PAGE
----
The hidden secrets of Circular Quay

French onion soup … Le Petit Flot shows an unashamedly Gallic side.These days, Sydney’s Tank Stream is little more than a trickle in a stormwater drain and hides itself beneath layers of concrete that run the short distance from just west of Hyde Park to Sydney Cove, or Circular Quay as it is now better known.
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But it had supported the indigenous Gadigal people for millennia and was central to the foundation of a European Sydney, providing the initial lifeblood — or should that be life water? — for Captain Arthur Phillip and his accompanying rabble of soldiers and miscreants of the First Fleet.

I’m not sure of its original name, but it eventually took its title from the tanks that were built along its course so act as storage for the precious water it delivered to those who colonised NSW.

Its path is traced by a series of signs incorporated into downtown footpaths, and they’re obviously crucial to the story woven by John Pastor, of Go Local Tours (golocaltours南京夜网419论坛), as he leads us through the hodge-podge of laneways that tell much of the story of Sydney in the late 18th and early 19th centuries — and that are missed by most visitors to Sydney, and, indeed, unknown to many long-time residents.

John Pastor has some pretty interesting tales to tell of old Sydney.

But John has much more interesting tales to tell of Sydney’s early days and the signs are really only there as a skeleton. The flesh lies in characters such as Governor Lachlan Macquarie, who did so much to build the city’s foundations but would apparently have named everything after himself if not restrained; and pioneer nurse Lucy Osburn.

We’d been introduced to John and Go Local Tours by the Tank Stream Hotel (梧桐夜网stgiles南京夜网), one of Sydney’s newest accommodation establishments — one which sits directly over the Tank Stream and occupies most of a 1960s building at 97 Pitt St, on the corner of Hunter St.

In its day the building was recognised as a leading example of the post-war ‘international style’ and its distinctive cladding of Wombeyan marble drew plenty of admiration.

Sydney’s Tank Stream Hotel … location, location, location.

The hotel opened last year as part of the international St Giles group, which has hotels in cities such as London, New York and Kuala Lumpur.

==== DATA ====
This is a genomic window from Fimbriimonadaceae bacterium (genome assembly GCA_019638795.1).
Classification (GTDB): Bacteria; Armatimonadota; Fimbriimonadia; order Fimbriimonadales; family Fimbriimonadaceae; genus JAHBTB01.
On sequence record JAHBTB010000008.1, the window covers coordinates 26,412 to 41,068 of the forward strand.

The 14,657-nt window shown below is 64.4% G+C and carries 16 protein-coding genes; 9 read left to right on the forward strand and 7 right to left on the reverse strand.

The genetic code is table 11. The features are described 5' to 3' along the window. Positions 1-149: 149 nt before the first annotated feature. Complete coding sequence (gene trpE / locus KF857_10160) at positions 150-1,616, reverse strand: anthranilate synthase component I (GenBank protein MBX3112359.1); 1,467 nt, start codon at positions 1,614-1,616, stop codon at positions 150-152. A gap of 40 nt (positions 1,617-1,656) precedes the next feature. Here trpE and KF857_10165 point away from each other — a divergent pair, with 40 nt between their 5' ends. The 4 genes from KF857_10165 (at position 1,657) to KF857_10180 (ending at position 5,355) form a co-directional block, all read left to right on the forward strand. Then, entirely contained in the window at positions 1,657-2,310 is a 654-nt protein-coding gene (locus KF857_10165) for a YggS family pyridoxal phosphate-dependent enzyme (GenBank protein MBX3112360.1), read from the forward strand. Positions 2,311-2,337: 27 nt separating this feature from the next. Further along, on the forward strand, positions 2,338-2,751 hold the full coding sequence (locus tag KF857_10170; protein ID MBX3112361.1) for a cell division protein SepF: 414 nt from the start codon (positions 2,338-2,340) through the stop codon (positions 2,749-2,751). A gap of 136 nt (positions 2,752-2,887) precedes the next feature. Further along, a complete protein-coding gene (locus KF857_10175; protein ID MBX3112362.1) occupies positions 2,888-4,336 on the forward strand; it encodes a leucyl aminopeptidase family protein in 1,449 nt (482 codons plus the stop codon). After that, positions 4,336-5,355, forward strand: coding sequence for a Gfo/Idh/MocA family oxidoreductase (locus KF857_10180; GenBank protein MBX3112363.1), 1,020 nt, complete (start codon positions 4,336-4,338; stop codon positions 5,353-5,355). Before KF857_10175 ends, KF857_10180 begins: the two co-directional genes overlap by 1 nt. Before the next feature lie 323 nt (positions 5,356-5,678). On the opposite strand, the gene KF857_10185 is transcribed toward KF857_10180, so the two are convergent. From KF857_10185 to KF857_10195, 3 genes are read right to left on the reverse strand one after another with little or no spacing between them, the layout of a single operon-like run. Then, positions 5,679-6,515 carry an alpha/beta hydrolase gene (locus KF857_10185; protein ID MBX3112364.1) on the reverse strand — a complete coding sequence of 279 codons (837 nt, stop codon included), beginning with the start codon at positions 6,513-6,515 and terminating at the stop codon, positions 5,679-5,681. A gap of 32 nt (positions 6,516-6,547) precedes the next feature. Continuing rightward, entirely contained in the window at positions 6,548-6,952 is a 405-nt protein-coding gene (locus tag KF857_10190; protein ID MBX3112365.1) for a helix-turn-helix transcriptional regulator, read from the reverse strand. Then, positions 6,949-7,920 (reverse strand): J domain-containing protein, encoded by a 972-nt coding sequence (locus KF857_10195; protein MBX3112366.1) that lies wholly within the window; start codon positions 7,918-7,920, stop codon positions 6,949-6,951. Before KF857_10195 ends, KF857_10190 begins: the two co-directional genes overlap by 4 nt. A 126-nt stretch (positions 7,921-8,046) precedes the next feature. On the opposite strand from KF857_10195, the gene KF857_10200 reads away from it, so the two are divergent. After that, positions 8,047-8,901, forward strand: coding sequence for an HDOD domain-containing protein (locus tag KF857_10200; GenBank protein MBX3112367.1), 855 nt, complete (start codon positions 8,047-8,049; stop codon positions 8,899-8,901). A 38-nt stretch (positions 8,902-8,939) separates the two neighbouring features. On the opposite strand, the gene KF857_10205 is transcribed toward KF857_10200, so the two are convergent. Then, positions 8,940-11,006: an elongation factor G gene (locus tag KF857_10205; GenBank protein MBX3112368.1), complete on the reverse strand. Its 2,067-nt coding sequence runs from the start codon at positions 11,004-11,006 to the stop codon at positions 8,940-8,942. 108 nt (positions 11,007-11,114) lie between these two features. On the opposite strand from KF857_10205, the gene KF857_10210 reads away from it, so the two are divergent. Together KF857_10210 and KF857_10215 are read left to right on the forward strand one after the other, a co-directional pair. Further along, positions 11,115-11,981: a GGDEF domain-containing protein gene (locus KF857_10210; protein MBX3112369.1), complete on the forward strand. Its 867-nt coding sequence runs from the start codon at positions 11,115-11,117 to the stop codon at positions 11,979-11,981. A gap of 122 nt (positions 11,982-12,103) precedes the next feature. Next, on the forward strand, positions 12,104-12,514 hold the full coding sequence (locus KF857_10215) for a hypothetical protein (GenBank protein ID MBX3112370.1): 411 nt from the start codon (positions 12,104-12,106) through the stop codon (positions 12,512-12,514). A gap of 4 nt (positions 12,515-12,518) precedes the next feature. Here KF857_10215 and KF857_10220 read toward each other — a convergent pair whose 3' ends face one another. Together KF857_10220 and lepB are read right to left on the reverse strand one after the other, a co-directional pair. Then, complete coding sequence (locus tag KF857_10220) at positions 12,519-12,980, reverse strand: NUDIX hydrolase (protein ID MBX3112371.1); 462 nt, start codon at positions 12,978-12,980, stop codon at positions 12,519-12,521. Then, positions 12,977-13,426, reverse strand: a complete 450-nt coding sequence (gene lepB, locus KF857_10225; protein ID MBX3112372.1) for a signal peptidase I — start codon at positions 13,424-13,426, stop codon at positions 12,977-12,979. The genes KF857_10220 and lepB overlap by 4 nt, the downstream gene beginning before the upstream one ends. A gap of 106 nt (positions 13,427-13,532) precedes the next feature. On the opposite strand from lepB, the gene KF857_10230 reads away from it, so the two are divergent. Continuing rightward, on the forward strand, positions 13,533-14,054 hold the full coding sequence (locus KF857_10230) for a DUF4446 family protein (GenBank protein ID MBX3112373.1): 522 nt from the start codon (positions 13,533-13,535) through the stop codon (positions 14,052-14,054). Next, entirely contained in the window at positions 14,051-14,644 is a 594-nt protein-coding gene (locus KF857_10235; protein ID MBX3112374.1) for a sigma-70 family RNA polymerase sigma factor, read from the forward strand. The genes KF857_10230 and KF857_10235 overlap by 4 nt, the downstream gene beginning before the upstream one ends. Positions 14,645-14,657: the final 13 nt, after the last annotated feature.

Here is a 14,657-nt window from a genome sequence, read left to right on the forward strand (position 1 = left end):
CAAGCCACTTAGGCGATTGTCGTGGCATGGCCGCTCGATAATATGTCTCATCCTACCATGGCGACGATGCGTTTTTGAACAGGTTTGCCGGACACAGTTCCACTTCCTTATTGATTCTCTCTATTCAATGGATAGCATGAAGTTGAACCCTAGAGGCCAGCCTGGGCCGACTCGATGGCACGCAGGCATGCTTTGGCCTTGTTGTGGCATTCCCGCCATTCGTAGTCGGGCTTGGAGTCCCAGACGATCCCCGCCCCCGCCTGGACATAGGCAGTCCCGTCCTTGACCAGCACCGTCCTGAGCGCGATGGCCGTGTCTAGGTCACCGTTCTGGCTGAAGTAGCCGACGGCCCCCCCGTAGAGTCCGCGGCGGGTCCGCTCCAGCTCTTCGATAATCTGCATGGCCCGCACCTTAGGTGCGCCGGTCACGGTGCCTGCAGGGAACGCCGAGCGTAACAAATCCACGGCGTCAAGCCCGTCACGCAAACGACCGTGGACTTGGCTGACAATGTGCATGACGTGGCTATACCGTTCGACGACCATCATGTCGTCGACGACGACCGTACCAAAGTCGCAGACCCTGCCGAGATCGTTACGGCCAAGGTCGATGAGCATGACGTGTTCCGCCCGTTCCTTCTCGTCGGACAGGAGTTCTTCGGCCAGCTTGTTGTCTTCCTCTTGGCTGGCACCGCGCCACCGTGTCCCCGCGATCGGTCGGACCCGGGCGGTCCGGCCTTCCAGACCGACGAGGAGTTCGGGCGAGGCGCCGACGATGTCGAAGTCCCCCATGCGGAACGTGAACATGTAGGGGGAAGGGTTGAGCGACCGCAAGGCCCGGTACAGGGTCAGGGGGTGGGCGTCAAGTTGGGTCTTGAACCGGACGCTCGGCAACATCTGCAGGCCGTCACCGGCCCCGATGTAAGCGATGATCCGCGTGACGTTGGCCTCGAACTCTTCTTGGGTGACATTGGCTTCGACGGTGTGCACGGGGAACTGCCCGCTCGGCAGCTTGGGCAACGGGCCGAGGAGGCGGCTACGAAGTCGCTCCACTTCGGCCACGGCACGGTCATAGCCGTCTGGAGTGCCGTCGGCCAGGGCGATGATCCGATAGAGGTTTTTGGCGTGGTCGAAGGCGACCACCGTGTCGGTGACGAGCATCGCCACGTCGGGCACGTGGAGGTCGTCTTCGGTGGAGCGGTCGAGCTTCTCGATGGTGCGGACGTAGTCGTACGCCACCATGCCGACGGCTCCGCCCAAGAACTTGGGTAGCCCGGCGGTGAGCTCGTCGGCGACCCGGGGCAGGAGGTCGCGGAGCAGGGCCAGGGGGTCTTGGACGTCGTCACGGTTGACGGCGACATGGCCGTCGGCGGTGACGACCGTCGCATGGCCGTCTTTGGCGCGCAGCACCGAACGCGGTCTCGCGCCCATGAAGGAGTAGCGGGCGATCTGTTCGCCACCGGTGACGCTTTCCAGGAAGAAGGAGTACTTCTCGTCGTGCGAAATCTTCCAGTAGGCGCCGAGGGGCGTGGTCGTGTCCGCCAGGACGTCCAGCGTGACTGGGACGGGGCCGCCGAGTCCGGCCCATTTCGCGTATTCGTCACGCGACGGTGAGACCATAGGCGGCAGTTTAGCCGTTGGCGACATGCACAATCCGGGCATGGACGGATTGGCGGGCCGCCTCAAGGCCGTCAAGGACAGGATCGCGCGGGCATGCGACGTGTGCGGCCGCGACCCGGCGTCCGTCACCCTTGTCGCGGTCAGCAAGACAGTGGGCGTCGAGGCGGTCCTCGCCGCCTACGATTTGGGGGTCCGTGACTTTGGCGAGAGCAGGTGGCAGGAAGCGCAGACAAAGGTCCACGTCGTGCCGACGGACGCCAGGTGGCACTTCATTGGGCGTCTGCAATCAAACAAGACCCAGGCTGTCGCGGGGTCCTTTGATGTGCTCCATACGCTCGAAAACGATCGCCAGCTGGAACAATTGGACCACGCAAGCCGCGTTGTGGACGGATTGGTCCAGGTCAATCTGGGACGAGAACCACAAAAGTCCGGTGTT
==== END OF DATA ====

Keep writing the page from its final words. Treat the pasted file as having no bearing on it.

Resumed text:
It comfortably occupies a chunk of the middle ground that sits between many Sydney hotels and the Sheratons and Hyatts of the world. I agree completely with the description of it as a four-star property in a five-star location.

The new Tank Stream Hotel … a four-star property in a five-star location.

And location in Sydney’s historic and financial heart the Tank Stream Hotel has in spades. Circular Quay and the Opera House are literally just down the street. Martin Place is a couple of blocks away.

The rooms are a bit tinier than expected but the compensation comes in the form of high-class inclusions — and a superb restaurant.

Le Petit Flot translates, appropriately enough, as “the little stream” and it should be packing them in — absolutely brilliant food from the team in the kitchen, backed by efficient, friendly service from a young German woman working her way around Australia.

It obviously helps that we have plenty to chat about — she hails from Frankfurt, I was conceived just up the road in Wurzburg — but her attitude and knowledge of the food are simply outstanding.

Main courses at Le Petit Flot … we both chose a tasting trio of porkbelly, grilled lamb and braise beef cheeks.

The menu is unashamedly French-inspired, with the Woman with Altitude’s French onion soup and my pastry-wrapped scampi leading the way with absolute aplomb.

The following mains — we both chose a tasting trio of pork belly, grilled lamb and braise beef cheeks, and refused to budge from our selections — simply confirmed what we already suspected. The kitchen held some people who really knew what they were about.

Le Petit Flot … my pastry-wrapped scampi leading the way with absolute aplomb.

My only complaint was that our main courses were served on chopping boards. What’s wrong with plates? They do a fine job — certainly a better one than planks of timber or pieces of slate. Let’s stop following facetious fashion and get back to what works best.

John Rozentalsis a freelance writer whose passions aretravel, food and wine. He lives at Molong in the Central West of NSW, from where he hostsOz Baby Boomers, a lifestyle-resource for mature Australians, and Molong Online.

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